I am the author of the "pithy" comments in question that you discuss in your Howard Blume & My Thoughts about the Corporate Takeover Hysteria essay. While I agree with you in part that the premise of the Times article was based on marginal differences in AYP/API gleaned from CST, we need to bear in mind that those in the corporate "reform movement" are the ones that have fetishised standardized test scores and used them as a bludgeon to privatize schools in the case of Green Dot Charter Corporation seizing Locke. Alternatively scores have been used as way to justify Los Angeles Unified School District "partnering" with outside groups featuring unelected boards stacked with slick business and finance types in the case of your organization LA's Promise.
When Marco Petruzzi was vying to takeover Locke, he frequently cited Locke's poor scores as the primary reason why it would be better run by outsiders. He went as far as to say, "give us three years and we'll give you a great school." The issues with Locke extend far beyond those brought up by Howard Blume and Sandra Poindexter in their Los Angeles Times piece. Fact is Green Dot Corporation is "graduating" students where only two percent are proficient in English. Those type of remediation rates are clearly not what you term "looking at the tiniest variance between schools with regard to students who measure proficient or advanced."
What's sadly ironic for public school advocates and social justice activists is that the factors "reformers" like your MBA backers have consistently dismissed as unimportant or mere excuses (ie. better attendance, slowly rising scores, improved school culture, etc.), are now being cited by people like you and Petruzzi in lieu of your test scores. Why weren't those things valid when we discussed them in the context of struggling public schools? How is it that the vile Yolie Flores could say "I'm tired of waiting" to public schools in program improvement trying to keep their schools public under PSC, but when those factors are discussed by the corporate "reform" cabal, suddenly they take on importance? The truth is those factors are important, but you well heeled business types always fail to acknowledge that for public schools, or worse, call it the defense of the status quo. How does it feel to be defending your status quo now?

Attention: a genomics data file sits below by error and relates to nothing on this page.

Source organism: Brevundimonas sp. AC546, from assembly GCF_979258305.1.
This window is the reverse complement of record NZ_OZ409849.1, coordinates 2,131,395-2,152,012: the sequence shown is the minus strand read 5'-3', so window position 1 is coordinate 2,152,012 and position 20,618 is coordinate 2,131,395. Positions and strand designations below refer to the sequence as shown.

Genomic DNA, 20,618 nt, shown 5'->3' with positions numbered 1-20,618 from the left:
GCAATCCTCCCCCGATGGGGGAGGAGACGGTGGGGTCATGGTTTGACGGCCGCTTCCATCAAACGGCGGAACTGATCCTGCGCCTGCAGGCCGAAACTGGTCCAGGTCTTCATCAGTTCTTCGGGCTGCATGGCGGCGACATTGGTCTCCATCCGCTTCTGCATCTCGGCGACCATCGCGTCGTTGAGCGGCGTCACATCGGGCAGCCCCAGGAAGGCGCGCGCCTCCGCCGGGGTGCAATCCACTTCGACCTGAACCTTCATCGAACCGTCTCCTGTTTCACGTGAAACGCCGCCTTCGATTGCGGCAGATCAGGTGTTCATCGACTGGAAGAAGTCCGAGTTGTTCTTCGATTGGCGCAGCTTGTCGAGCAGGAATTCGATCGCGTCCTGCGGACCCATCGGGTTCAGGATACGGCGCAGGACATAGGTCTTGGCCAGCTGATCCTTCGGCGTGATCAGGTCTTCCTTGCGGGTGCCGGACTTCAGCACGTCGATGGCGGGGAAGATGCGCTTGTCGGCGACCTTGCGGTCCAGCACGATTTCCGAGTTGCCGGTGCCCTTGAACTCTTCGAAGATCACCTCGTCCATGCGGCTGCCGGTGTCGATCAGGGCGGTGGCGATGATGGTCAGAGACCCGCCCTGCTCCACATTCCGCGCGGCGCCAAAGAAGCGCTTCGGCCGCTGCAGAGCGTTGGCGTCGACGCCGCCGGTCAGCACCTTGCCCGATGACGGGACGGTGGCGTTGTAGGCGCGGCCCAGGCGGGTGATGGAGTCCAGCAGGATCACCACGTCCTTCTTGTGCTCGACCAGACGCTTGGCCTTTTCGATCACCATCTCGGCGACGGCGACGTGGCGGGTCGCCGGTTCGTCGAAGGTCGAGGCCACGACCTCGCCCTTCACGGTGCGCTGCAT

Where you cite "hysteria," we social justice advocates call the selfsame thing "outrage" regarding the very real corporatization of public education. The fact that your organization has charlatan board members like Tom Vander Ark, or that you refer to yourself as an Educational Entrepreneur, speaks volumes to the fact that you might be somewhat obtuse to neoliberalism and corporatization. I'm not going to accuse you and John Holcomb of white savior syndrome per se, but I will go on record as saying that your ideas and actions, no matter how well intentioned, are the epitome of what Freire called "the false generosity of paternalism."
While I'm sure we could discuss this at length at get a better understanding of each other's positions, let me say this: I would be a huge advocate of some of the programs of yours that "Increase Access to Health Care Through Schools," if you folks were trying to do this for public schools in general. Not just for children that your corporate benefactors like Amgen have decided are worthy of their so-called charity.
I could only laugh when I saw your own comments on the same Times piece that ended with:
"Once and for all, can we stop pretending that these 'outsiders' are in it for any other reason than help a struggling system?"
Let's be clear, none of the plutocrats behind corporate "reform" are in it to help a struggling system, since they strive to maintain an inequitable economic system that created the problems in our public schools in the first place. Eli Broad, The DeVos Family, Bill Gates, The Koch Brothers, Reed Hastings, The Walton fortune heirs, and all the other oligarchic outsiders are in it for one or more of three primary reasons: profitability, lower taxes, or devotion to discredited market ideologies. Those things may or may not be ignoble to you, but they are anathema to social justice.
Of course, you're doing what all wealthy business types do when times get tough — you're moving on to greener pastures. None of those people you were "saving" have that option. I for one want to thank you for the short two year missionary stint you did as an English teacher, since that was the first and last genuine thing you ever did for education. However, I'm sure Eli et al will thank you for all your contributions supporting their neoliberal school privatization project which includes LA's Promise.